Fall 2012

Fall 2012
[learning to live a perfectly imperfect life]

3/21/12: World Down Syndrome Day

Happy World Down Syndrome Day!

(hey, I still have 32 minutes left of it anyway!)

In September, when we have our local Buddy Walk, and in October, during Down Syndrome Awareness Month, I share a lot about Down syndrome... Down syndrome facts on Facebook and presentations at Rylee's school.

So when this day rolls around, (3/21 chosen because individuals with Down syndrome have 3 of the 21st chromosome) I feel like I want to share something a little different.

I want to share that even though special days or months throughout the year are great for stirring up awareness about Down syndrome, a lot of days I don't even think about Down syndrome.

Life with a child with Down syndrome is, often times, simply... life with a child.

So many moments in our lives are similar to moments in the lives of others...

Our kids argue in the back seat of the car.

Rylee complains when she has to put away her iPod at bedtime.

Rylee and Carter love playing on the swingset, and they help each other flip their legs up over the bar to hang upside down like monkeys and make their Mom incredibly nervous.

Our kids complain when we make asparagus, and ask for macaroni and cheese or hot dogs for nearly every meal.

Rylee loves watching Jordyn do her hair and make-up in the morning, and she tries to put clips and bands in her hair like Jordyn.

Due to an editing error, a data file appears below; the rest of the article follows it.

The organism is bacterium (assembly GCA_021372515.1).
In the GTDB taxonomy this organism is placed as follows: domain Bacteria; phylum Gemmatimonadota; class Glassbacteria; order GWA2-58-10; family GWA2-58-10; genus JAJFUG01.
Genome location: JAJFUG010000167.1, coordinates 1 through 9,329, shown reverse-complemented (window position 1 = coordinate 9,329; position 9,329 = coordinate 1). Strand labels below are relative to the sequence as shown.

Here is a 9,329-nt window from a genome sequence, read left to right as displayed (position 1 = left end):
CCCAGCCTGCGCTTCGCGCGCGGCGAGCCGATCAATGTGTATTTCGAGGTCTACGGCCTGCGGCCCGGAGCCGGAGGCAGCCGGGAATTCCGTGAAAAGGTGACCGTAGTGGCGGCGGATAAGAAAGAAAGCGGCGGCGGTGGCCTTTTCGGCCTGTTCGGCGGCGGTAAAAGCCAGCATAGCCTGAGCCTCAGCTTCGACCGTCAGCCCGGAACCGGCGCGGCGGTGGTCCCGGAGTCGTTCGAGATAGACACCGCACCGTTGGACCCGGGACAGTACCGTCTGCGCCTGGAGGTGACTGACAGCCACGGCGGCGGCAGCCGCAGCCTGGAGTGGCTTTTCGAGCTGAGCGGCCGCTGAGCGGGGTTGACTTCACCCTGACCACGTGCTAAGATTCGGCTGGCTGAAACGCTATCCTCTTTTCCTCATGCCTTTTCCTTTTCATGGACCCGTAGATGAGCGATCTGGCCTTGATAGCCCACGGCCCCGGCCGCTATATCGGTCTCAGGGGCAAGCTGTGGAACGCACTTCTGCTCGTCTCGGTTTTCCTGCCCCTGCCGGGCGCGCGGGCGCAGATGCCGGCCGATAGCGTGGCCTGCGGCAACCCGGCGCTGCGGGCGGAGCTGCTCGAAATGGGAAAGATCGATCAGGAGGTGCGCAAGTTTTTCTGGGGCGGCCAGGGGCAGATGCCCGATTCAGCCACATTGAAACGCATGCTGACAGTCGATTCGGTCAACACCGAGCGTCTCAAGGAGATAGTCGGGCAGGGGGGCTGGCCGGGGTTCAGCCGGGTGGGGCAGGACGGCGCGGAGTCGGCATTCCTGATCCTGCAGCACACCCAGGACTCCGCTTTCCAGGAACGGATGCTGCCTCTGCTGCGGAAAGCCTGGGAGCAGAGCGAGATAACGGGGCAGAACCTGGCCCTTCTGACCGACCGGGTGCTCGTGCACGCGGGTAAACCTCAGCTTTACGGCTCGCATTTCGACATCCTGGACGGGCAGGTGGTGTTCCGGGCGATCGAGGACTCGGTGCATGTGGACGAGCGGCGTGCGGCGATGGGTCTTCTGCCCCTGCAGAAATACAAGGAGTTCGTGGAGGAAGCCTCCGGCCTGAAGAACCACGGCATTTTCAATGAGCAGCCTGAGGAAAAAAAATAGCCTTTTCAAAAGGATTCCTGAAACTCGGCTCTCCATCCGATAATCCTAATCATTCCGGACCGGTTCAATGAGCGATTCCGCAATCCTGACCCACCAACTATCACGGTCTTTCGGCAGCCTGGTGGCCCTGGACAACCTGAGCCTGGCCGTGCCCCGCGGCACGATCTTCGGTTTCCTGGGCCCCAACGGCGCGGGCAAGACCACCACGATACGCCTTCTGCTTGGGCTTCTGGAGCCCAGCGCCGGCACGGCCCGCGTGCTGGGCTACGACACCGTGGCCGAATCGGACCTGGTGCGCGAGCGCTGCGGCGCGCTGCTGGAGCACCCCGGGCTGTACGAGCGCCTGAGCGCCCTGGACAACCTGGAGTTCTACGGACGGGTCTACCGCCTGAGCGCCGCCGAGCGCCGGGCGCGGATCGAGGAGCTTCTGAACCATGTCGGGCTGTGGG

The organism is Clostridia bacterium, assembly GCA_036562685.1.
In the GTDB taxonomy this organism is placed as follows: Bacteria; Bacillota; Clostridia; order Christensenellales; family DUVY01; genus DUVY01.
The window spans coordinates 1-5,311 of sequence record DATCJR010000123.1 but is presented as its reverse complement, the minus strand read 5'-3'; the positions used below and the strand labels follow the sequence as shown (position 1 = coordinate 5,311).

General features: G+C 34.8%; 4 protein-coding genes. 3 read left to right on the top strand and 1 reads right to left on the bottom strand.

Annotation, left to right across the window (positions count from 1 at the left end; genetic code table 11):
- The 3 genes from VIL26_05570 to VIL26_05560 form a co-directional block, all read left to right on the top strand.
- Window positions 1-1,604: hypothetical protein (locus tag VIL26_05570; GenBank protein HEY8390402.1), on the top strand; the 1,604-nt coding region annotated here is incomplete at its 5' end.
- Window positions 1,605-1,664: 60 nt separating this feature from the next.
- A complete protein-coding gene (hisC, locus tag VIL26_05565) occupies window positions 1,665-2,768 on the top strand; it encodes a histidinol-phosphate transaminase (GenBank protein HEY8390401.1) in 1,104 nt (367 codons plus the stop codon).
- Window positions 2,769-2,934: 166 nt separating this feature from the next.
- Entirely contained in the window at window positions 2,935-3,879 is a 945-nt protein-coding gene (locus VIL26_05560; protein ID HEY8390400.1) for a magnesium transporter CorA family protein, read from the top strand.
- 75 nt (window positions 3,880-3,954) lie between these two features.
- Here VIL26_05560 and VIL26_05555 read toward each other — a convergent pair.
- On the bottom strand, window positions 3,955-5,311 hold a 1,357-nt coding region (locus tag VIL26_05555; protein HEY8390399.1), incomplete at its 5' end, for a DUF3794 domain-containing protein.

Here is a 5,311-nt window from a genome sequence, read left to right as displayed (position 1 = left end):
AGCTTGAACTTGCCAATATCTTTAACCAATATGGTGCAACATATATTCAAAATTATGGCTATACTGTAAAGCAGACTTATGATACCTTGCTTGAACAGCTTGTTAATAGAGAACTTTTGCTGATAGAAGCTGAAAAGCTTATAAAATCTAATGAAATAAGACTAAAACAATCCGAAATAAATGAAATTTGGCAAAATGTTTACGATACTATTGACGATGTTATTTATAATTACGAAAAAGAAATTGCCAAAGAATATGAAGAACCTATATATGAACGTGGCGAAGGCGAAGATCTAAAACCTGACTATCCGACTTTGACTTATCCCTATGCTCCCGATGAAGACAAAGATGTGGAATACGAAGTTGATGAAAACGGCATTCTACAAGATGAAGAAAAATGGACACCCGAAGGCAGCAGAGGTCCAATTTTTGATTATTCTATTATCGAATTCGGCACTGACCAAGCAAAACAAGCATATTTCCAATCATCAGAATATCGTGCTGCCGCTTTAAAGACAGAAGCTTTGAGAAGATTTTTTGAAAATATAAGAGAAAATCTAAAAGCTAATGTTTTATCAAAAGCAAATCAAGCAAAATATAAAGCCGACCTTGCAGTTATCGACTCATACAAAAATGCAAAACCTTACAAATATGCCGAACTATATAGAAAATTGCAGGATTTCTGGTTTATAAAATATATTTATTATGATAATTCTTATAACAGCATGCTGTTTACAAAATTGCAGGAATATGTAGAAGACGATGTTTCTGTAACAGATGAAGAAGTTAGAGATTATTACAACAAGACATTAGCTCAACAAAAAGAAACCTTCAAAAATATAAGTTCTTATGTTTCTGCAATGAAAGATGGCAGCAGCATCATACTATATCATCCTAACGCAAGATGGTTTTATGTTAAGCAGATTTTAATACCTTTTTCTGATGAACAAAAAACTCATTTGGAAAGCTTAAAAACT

And then there are the moments that others may look at in our life and think, "Well, that's because Rylee has Down syndrome...."

We take Rylee to Speech Therapy on Mondays after school.

I go through Rylee's backpack after school each day and look in her communication notebook with her teachers to see how her day went (though Rylee shares a lot about her day herself!)

We go to Music Therapy on Wednesdays after school and Carter and I play games while Rylee has therapy and sometimes, Carter's called in to join them during the last few minutes of therapy.

I change the visual schedule on the table each evening at supper and we talk about who Rylee will be seeing the following day at school (therapists, etc.) and what other activities we have going on because Rylee is a very visual learner and she likes to know ahead of time what to expect.
Those moments are still life with a child.

They are life with our child.

And life with this child... well, it's pretty darn good.